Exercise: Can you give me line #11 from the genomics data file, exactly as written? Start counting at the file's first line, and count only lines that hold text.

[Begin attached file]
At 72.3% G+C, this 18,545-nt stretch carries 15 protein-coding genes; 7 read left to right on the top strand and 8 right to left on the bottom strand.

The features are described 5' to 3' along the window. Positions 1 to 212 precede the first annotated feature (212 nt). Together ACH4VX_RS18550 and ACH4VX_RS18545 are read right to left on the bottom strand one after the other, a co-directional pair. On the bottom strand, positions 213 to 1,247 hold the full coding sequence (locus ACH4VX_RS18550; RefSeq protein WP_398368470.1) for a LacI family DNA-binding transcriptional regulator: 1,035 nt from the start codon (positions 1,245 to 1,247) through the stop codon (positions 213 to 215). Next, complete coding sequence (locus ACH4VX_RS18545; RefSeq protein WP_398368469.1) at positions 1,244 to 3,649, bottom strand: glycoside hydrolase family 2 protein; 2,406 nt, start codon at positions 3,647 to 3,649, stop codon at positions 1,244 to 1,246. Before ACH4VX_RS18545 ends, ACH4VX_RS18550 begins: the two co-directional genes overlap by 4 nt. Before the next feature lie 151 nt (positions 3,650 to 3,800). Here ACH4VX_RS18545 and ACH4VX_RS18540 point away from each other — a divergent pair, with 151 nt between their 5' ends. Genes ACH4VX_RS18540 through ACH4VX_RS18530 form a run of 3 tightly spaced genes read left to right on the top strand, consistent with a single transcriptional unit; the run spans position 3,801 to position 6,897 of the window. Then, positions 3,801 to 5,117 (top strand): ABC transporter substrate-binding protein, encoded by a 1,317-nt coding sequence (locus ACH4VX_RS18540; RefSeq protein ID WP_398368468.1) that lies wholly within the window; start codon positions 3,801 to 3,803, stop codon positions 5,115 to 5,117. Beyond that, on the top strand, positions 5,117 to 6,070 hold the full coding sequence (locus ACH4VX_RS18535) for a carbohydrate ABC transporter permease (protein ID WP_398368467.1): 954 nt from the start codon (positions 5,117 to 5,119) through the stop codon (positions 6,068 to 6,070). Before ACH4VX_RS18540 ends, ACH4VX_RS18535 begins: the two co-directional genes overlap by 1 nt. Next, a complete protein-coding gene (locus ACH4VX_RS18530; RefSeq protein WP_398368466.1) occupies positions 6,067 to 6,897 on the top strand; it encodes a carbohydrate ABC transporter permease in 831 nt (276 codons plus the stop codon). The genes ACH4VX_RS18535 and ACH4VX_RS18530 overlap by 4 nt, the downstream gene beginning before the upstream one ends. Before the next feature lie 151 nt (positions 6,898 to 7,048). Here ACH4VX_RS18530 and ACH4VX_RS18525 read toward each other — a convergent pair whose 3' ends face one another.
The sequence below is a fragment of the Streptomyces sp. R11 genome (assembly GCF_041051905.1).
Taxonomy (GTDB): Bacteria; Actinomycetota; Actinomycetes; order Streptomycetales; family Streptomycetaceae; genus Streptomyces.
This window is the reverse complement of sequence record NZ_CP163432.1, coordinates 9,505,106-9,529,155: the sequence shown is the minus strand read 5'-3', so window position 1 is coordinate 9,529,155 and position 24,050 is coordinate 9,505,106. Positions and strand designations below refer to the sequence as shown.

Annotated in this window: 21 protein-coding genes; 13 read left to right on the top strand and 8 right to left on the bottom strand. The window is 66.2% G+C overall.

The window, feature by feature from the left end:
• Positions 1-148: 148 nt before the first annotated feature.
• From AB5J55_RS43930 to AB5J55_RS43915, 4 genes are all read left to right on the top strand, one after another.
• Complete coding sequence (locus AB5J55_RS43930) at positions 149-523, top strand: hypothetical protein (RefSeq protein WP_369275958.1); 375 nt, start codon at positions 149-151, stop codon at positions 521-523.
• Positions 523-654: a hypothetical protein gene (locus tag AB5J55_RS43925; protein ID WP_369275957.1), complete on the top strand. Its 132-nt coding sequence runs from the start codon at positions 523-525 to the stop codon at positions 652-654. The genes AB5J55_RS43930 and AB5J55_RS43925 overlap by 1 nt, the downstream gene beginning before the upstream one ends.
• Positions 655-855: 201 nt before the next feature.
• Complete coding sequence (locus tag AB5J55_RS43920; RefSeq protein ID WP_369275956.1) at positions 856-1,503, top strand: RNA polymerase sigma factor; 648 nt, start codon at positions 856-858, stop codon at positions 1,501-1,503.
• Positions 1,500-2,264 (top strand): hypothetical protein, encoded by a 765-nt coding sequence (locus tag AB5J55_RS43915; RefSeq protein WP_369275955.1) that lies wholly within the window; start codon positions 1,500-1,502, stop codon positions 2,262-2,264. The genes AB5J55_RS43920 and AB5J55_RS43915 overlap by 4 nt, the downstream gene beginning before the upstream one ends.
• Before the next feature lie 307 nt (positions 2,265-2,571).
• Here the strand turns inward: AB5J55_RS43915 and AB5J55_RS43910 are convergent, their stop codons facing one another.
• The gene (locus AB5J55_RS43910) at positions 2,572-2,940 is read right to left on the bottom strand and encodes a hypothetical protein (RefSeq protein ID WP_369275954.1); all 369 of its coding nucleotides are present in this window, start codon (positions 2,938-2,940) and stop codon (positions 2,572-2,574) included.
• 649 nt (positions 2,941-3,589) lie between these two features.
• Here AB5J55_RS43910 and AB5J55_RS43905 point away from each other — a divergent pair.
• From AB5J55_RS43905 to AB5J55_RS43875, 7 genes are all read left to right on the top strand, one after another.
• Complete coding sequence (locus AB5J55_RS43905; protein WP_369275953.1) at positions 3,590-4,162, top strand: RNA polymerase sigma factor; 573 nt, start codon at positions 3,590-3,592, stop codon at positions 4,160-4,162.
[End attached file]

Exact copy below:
• Positions 523-654: a hypothetical protein gene (locus tag AB5J55_RS43925; protein ID WP_369275957.1), complete on the top strand. Its 132-nt coding sequence runs from the start codon at positions 523-525 to the stop codon at positions 652-654. The genes AB5J55_RS43930 and AB5J55_RS43925 overlap by 1 nt, the downstream gene beginning before the upstream one ends.